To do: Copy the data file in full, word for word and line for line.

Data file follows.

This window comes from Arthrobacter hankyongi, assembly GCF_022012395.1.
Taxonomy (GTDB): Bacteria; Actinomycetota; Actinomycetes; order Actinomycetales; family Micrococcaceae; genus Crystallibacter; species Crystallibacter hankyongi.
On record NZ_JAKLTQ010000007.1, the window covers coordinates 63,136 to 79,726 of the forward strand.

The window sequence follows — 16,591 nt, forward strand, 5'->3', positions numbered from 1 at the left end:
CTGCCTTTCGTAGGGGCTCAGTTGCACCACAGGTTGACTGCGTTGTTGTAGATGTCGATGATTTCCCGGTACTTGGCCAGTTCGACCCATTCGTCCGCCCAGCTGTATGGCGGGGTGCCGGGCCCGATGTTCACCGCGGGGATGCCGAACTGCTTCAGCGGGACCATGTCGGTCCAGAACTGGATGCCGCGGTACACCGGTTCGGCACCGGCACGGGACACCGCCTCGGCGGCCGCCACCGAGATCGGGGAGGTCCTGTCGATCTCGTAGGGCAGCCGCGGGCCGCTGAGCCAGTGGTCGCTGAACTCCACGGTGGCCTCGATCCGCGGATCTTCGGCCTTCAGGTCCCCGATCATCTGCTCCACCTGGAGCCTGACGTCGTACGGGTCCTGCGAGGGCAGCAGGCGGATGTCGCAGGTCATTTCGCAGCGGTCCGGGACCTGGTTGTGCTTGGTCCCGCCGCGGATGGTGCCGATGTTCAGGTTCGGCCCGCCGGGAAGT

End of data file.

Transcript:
This window comes from Arthrobacter hankyongi, assembly GCF_022012395.1.
Taxonomy (GTDB): Bacteria; Actinomycetota; Actinomycetes; order Actinomycetales; family Micrococcaceae; genus Crystallibacter; species Crystallibacter hankyongi.
On record NZ_JAKLTQ010000007.1, the window covers coordinates 63,136 to 79,726 of the forward strand.

The window sequence follows — 16,591 nt, forward strand, 5'->3', positions numbered from 1 at the left end:
CTGCCTTTCGTAGGGGCTCAGTTGCACCACAGGTTGACTGCGTTGTTGTAGATGTCGATGATTTCCCGGTACTTGGCCAGTTCGACCCATTCGTCCGCCCAGCTGTATGGCGGGGTGCCGGGCCCGATGTTCACCGCGGGGATGCCGAACTGCTTCAGCGGGACCATGTCGGTCCAGAACTGGATGCCGCGGTACACCGGTTCGGCACCGGCACGGGACACCGCCTCGGCGGCCGCCACCGAGATCGGGGAGGTCCTGTCGATCTCGTAGGGCAGCCGCGGGCCGCTGAGCCAGTGGTCGCTGAACTCCACGGTGGCCTCGATCCGCGGATCTTCGGCCTTCAGGTCCCCGATCATCTGCTCCACCTGGAGCCTGACGTCGTACGGGTCCTGCGAGGGCAGCAGGCGGATGTCGCAGGTCATTTCGCAGCGGTCCGGGACCTGGTTGTGCTTGGTCCCGCCGCGGATGGTGCCGATGTTCAGGTTCGGCCCGCCGGGAAGT